The biggest opponents are — and have been — local governments. They say the state is violating the idea of local control, and is trying to leash cities and counties in ways it won't leash state government itself. And they say the state is trying to squeeze them, imposing new costs and new limits on revenue at the same time.

Pauken agrees to some extent. He doesn't thing the state mandates are fair, but he thinks caps could force some "self-imposed discipline" on government officials. "It definitely would impact local government spending decisions," he says. "I don't think they're hurting, though. It would impose greater discipline on local governments and force them to prioritize." Local officials would still be able to argue for higher spending, but they'd have to convince voters.

Pauken is relying in part on ideas from two legislators elected on promises to cut property taxes. The local option sales tax came from Sen. Kevin Eltife, R-Tyler. The changes to the comptroller's property tax apparatus are from Rep. John Otto, R-Dayton.

Eltife says he started with the idea that the first round of tax relief was too small to give voters the warm fuzzies, and he didn't think appraisal caps as proposed would do it, either.

His idea was to tie in local options, sales taxes, and homestead exemptions. He thinks sales taxes are fairer as long as they don't apply to essential goods and services. Homestead exemptions irritate businesses because they give relief to homeowners at the expense of commercial property owners. If they're balanced, though, Eltife sees it as a better way to get relief to homeowners. "My concern about the tax bill was that most people in my district did not get relief... you've got to drive the rate down low enough for them to feel it, and this found didn't do that," Eltife says.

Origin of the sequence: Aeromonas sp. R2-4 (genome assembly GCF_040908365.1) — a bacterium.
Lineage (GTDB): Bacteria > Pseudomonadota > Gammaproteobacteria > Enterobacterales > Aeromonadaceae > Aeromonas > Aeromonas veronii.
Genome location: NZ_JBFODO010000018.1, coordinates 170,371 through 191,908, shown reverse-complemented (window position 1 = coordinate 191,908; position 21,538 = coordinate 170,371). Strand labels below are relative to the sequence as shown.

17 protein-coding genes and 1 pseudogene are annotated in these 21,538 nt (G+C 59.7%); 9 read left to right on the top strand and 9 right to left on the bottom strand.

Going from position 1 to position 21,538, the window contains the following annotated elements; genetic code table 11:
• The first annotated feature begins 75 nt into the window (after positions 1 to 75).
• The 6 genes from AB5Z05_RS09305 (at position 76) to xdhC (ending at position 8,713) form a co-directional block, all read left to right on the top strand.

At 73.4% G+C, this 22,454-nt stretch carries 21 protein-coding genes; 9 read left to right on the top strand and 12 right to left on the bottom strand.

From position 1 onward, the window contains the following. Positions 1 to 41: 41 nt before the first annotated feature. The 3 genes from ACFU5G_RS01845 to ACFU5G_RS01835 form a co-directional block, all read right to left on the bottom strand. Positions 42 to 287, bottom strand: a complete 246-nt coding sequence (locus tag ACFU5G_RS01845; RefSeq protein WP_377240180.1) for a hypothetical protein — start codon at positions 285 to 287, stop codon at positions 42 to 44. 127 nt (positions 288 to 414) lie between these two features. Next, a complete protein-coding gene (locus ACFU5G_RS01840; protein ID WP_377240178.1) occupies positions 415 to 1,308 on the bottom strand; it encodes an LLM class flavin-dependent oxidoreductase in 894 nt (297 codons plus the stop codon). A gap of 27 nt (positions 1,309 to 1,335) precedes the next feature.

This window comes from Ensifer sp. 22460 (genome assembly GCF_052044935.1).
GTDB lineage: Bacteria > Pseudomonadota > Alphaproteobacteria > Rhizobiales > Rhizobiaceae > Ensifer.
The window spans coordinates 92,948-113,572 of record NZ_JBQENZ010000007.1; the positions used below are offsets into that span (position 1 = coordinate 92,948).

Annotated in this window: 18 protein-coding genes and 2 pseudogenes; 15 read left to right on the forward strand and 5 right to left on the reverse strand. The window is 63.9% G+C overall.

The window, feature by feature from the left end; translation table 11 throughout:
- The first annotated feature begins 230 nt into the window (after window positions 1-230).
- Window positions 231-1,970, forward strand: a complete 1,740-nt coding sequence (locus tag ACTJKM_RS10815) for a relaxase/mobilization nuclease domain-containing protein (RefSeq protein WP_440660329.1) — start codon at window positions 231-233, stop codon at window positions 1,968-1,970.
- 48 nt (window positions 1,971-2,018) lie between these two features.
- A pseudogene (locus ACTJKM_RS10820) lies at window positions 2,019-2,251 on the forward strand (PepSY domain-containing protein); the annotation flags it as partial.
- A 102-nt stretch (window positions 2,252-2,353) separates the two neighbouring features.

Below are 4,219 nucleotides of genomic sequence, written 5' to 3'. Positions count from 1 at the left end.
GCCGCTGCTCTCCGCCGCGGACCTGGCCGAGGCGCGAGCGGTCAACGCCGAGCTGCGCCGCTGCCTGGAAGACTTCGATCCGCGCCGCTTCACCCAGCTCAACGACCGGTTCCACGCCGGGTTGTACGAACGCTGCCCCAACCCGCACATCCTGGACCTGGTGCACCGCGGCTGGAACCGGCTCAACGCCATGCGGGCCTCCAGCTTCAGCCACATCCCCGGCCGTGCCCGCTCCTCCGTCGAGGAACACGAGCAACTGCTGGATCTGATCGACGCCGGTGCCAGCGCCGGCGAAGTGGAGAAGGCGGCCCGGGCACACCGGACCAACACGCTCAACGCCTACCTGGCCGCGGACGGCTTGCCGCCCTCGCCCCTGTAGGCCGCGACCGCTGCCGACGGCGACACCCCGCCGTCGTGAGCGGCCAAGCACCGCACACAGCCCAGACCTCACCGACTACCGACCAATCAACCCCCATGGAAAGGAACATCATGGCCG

Eltife, one of the new Senate's five former mayors (Robert Nichols, Kel Seliger, Florence Shapiro, and Kirk Watson), says appraisal caps will become a floor for some local governments, who'll raise taxes in years when they don't have to so they won't be shorted in years when they need more than the caps allow. He's an advocate of sales price disclosure and suggests tying property values to the actual sales price plus some factor for inflation.

But the sales tax swap is his centerpiece. He thinks it would speed up tax relief. "I thought we needed to cut the [school property] tax in half and in an immediate manner..." he says. "By the time we're three years out, they're not going to have much relief left."

Otto used to be on his county appraisal board and says the current setup with the state forces local appraisers to overestimate the value of their properties. The state comptroller does studies on local property values around the state and orders corrections when their numbers are more than five percent different from what's on the local books. That margin of error is too tight, Otto says, and forces local appraisers to err on the high side. That costs local school districts under school finance formulas (it saves the state money, though) and can cost appraisers their jobs. He'd increase the allowable difference to +/- 10 percent.

Otto's not crazy about sale price disclosure, saying it could take homeowners "from leap to creep" — replacing incremental increases with sudden ones in areas where values jump. "I don't care how fair it is — they're not going to be happy," he says of homeowners. He just wants to get "a level of trust and care" that's not in the current system.

The last hearing is in Austin next week. Pauken says he'll ask the panel to vote on recommendations next month, with a report to follow.

Political Shuffling

Former U.S. Rep. Ciro Rodriguez, D-San Antonio, got labor's endorsement for his runoff against U.S. Rep. Henry Bonilla, R-San Antonio, in CD-23. Rodriguez booted it the first time, telling a labor gathering he was getting out of the race. The AFL-CIO endorsed Albert Uresti, and then Rodriguez got back in. Uresti was culled in the first round and now labor's back with Rodriguez. The election date isn't set yet, but pencil in December 12. (That's also a likely date for the HD-29 race to replace the late Rep. Glenda Dawson, R-Pearland.)

• Department of Corrections: We spelled Randy Weber's name with an extra B last week (and if you're looking for info about him on the web, do it both ways, because we weren't the first to make the error). He's a former Pearland City Council member and the second Republican to enter the race to replace Rep. Glenda Dawson, who died in September and then won reelection in November. He walks in with endorsements from Rep. Robert Talton, R-Pasadena, and U.S. Rep. Shelley Sekula-Gibbs, R-Houston (she won what's left of Tom DeLay's term). Mike O'Day, who got in last week, has Dawson's family behind him, as well as former Rep. Tom Uher, D-Bay City, who got knocked out by Dawson after redistricting.